Agabat segues into the famous White Desert (Sahara el-Beida) on both sides of the highway. Everywhere you look are chalk yardangs (pinnacles) eroded into surreal forms, looming above a dusty pan strewn with shells, crystals and iron pyrites shaped like sea urchins or twigs. The yardangs glint pale gold in the midday sun, turn violet and pink around sunset, and resemble icebergs or snowdrifts by moonlight. All originated as deposits of countless sea urchins that thrived in the shallow sea that covered this area during the Cretaceous period, one hundred million years ago. After the sea receded in the mid-Tertiary Era, twenty-odd million years of wind-erosion produced the shapes that amaze visitors today.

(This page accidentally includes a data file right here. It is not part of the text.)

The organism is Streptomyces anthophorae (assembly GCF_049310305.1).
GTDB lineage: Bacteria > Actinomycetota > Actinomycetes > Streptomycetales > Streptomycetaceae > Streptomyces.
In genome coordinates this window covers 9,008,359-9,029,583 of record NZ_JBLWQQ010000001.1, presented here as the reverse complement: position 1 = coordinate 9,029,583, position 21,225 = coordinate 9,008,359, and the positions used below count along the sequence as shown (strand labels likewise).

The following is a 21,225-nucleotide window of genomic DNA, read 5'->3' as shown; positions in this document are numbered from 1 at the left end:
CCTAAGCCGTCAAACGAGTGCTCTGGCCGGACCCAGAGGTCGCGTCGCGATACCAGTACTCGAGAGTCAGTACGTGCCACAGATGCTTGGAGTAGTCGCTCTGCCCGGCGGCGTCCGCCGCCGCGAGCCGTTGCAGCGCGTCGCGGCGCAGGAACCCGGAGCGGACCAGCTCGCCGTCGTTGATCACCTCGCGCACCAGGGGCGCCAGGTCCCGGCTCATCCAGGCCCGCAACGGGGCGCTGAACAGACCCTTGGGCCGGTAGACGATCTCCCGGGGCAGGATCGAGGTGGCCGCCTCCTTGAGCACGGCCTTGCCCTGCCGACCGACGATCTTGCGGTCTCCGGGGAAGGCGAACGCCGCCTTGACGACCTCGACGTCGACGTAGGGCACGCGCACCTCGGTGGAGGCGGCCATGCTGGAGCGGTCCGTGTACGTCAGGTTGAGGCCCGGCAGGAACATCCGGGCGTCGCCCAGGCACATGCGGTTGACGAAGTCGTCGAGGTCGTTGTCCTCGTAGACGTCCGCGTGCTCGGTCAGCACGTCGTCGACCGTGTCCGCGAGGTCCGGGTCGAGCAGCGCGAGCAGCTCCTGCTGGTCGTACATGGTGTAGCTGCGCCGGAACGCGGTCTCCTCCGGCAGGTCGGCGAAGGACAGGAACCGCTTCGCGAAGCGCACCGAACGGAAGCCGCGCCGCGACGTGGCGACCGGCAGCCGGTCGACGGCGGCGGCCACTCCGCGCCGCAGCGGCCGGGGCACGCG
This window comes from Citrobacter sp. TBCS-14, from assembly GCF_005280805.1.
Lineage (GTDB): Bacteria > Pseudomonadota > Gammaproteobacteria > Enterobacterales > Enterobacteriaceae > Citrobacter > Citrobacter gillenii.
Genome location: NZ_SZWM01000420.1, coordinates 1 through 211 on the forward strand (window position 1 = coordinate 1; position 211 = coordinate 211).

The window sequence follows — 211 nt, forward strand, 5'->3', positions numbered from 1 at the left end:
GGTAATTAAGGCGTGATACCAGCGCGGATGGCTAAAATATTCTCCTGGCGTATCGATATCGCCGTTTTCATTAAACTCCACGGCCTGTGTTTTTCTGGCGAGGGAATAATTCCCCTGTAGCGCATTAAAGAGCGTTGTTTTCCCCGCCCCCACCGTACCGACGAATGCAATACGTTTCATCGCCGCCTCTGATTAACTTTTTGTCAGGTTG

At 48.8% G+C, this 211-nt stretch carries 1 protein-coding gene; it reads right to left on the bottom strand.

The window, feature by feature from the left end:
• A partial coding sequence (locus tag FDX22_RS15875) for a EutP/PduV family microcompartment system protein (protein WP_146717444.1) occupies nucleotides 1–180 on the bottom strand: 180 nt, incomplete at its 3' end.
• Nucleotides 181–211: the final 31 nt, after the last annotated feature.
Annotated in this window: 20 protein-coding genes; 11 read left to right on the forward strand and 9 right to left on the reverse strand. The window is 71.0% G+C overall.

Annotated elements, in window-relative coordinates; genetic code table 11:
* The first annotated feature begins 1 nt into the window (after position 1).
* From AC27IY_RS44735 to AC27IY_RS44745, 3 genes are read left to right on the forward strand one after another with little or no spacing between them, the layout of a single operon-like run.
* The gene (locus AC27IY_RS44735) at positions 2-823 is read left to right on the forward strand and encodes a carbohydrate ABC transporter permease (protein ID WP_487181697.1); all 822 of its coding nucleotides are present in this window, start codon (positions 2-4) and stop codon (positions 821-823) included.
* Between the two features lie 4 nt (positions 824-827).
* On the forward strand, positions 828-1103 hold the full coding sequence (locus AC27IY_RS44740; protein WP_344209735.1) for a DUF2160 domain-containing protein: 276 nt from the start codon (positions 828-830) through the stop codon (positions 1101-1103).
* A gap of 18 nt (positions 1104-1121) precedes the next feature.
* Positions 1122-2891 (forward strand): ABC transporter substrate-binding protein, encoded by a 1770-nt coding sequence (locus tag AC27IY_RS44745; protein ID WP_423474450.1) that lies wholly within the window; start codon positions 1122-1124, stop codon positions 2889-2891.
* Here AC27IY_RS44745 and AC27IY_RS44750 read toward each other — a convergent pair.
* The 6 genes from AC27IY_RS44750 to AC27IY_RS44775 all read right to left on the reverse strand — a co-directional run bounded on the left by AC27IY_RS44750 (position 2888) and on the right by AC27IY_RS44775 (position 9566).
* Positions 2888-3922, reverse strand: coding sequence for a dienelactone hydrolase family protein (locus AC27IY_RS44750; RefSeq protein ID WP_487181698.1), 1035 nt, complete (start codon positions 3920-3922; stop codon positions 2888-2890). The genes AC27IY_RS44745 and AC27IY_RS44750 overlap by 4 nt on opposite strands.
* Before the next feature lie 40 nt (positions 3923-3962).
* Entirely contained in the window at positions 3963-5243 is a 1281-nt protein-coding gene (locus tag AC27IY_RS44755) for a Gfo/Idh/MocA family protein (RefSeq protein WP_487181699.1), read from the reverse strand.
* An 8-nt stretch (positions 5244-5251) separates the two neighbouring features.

Most safaris enter the desert at Bir Regwa to follow tracks past such rock formations as the Mushroom, the Tents and the Sphinx. The first two refer to multiple yardangs, each a different shape. Another landmark is a large Acacia Tree growing from a hillock, whose canopy offers welcome shade. Shrubs and palms dot the landscape where subterranean water nears the surface at Ain Sirwal and Ain Abu Hawas. Roman pottery scattered about suggests that this was once a caravan route between Farafra and Bahariya.
The Hidden Valley and the New White Desert
Though relatively few safari outfits run trips there – or even know the area from experience rather than mere heresay – the western reaches of the Farafra depression are no less fascinating than the White Desert. The Hidden Valley (Wadi al-Ubayyid) behind the Qus Abu Said Plateau looks superficially similar but is more geologically diverse, with volcanic massifs as well as chalk yardangs.